In 1996 with the introduction of OxyContin by Purdue Pharma, the use and abuse of the letter almost tripled. If we go back to the charts again, we can see that upon introduction of OxyContin in 1996 a year or so later the death rate per 100,000 doubles and continues to increase yearly. “The aggressive sales pitch led to a spike in prescriptions for OxyContin of which many were for things not requiring a strong painkiller. In 1998, an OxyContin marketing video called ‘opioids-pain/20180314/opioids-pain" >I got My life Back,’ targeted doctors. In the promotional, a doctor explains opioid painkillers such as OxyContin as being the best pain medicine available, have few if any side effects, and less than 1% of people using them become addicted.” Increases in drug poisoning deaths involving prescription Opioids increases with 37% of all drug-poisoning deaths in 2013 being attributed to Opioids a 4-fold increase from 1999.

In the 2017 letter to the NEJM, The Jick and Porter Letter is cited in the Supplemental Appendix. The bibliometric analysis of the increased numbers of citations of this letter aligns with the introduction of OxyContin in 1995/96.

“the authors of 439 (72.2%) cited it as evidence that addiction was rare in patients treated with opioids. Of the 608 articles, the authors of 491 articles (80.8%) did not note that the patients who were described in the letter were hospitalized at the time they received the prescription”

The increased numbers of deaths due to Opioid use, as shown in the Joint Commission charts, occurred shortly after the introduction of Oxycontin.

The Guardian article affirms what many of us have been thinking over the last couple of years.

There a pretty detailed discussion of the impact of pharmaceutical companies on the use of Opioids at Naked Capitalism as written by Yves Smith; New York Sues Big Pharma for Opioid Crisis Bill Black, Marc Steiner, Letita James, discuss the study and how Purdue and other Pharma companies influenced the market.

By run75441 (Bill H)

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Opioids, the Quiet Killer

(Dan here…re posted from March 7, Angry Bear)

by run 75441

There are no loud guns shots in the middle of the night. No screams for help or sounds of cars speeding away. No police sirens or flashing lights. It is pretty quiet when someone ODs on Opioids unless someone finds them before it is too late.

As I wrote earlier; “From 2006 to 2015, pharmaceutical companies spent opioids-policies">$880 million in lobbyingstate and federal legislatures and contributing to campaigns to prevent laws restricting Opioid prescriptions. Opioid manufacturer lobbying expenditures has outstripped those such as STOPPNow advocating for greater controls on Opioids and prescriptions by 200 times at the state level.”

In comparison, only the NRA and its gun lobbying efforts in legislatures displays a similar capability to oppose and defeat any and all laws for bullet-spewing-weapons laws the same as the Opioid industry efforts to block legislation. Legislators pay attention when either industry or lobby calls on them.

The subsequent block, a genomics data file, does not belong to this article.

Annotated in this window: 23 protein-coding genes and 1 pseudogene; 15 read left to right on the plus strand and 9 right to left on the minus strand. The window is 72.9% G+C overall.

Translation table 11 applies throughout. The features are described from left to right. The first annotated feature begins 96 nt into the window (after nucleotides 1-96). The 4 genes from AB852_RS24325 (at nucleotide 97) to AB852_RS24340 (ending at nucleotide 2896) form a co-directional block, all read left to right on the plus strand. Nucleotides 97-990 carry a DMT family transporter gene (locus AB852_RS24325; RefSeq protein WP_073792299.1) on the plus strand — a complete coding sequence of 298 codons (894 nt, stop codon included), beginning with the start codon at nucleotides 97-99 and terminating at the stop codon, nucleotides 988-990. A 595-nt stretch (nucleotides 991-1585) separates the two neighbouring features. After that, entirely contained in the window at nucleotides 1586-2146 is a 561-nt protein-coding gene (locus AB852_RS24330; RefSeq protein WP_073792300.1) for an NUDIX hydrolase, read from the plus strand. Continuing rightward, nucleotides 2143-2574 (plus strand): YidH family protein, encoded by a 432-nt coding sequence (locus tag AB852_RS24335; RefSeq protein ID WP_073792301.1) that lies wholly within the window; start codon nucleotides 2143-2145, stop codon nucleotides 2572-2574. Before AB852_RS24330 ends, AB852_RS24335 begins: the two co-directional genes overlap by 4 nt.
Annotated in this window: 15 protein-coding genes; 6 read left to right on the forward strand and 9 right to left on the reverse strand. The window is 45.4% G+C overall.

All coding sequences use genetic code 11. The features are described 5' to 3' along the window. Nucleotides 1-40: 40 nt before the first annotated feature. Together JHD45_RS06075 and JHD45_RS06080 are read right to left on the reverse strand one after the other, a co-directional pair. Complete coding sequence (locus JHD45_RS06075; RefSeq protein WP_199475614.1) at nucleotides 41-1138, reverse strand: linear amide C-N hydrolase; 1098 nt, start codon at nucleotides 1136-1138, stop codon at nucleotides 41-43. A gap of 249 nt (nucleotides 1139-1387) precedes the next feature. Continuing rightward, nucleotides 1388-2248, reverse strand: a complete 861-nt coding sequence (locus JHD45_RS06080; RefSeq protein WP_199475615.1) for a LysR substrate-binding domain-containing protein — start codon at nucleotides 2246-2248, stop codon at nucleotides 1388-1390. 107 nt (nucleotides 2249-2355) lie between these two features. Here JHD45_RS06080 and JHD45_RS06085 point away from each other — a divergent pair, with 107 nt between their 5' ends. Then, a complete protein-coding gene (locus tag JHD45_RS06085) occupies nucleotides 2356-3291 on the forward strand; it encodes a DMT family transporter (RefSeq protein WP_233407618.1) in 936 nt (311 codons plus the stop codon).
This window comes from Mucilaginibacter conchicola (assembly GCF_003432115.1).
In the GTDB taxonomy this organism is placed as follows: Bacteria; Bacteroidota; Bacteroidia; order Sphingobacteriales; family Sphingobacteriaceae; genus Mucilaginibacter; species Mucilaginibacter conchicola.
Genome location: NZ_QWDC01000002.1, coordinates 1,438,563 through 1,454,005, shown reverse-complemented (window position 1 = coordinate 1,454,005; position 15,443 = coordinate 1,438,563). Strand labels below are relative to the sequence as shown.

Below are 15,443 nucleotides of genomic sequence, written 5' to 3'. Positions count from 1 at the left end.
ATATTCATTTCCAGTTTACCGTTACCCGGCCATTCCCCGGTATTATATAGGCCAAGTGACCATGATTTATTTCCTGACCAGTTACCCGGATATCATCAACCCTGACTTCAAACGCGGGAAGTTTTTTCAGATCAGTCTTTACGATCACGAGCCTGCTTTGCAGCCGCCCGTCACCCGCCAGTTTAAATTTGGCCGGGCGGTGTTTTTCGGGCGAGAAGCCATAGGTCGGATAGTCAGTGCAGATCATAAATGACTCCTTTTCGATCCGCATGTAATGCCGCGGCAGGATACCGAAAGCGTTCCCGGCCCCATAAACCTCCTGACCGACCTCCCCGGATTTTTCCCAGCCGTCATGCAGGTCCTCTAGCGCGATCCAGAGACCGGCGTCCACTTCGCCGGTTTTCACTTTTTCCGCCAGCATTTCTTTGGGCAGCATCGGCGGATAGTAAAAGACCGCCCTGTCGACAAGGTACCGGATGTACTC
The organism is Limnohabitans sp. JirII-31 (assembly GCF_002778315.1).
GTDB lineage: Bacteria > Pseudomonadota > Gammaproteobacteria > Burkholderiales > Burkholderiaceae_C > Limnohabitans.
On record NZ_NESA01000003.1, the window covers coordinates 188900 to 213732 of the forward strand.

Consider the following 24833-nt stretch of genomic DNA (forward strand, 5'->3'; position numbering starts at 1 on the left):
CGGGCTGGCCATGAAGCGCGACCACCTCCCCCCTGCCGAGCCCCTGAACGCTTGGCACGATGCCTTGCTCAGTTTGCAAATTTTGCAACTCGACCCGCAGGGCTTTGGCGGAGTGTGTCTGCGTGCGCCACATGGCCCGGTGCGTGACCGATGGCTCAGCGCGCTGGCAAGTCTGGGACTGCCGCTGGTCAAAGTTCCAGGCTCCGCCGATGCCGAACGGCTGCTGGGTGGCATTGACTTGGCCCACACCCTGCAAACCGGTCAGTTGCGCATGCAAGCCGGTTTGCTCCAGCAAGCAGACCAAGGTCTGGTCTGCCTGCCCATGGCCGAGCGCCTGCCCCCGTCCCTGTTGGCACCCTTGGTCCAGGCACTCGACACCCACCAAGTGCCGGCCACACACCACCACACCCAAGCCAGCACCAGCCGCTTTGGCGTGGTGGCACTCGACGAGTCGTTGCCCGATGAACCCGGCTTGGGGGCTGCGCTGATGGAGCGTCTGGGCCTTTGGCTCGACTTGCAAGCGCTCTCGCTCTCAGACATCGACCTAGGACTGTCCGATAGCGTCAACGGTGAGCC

Any particular article advocating greater regulation of Opioids or reporting of Opioid dangers on medical blogs such as Medscape, centers such as opioids-policies">Public Integrity, news agencies such as Associated Press are met with a resistance (if they still have a comments section) the same as what is found on sites when they advocate for greater “gun control.” The evidence is overwhelming that there is an opioid epidemic in the nation resulting from usage and is similar to the epidemic of injury and deaths resulting from guns. Quietly, the industry and their lobbyists work the legislatures to stymie any effort to control opioids.

Latest Findings by the CDC

Today, opioids/71580?xid=nl_mpt_DHE_2018-03-07&eun=g1190552d0r&pos=0&utm_source=Sailthru&utm_medium=email&utm_campaign=Daily%20Headlines%202018-03-07&utm_term=Daily%20Headlines%20-%20Active%20User%20-%20180%20days">Medscape reported:

Emergency department (ED) visits for suspected opioid overdoses rose by 30% throughout the U.S. in a year, according to the CDC.

“All five regions of the U.S. saw significant increases during this time period,” said Anne Schuchat, MD, acting CDC director, in a CDC tele-briefing Tuesday.

If you come back later to Medscape article, you will see the comments section flooded with what appears to be an organized opposition to what supported facts MedScape presents and consequently any and all suggested Opioid control. Many of the posters appear to be the same ones time and time again. It is pretty apparent the pharma industry is attuned to any medical backed article going up advocating for Opioid control.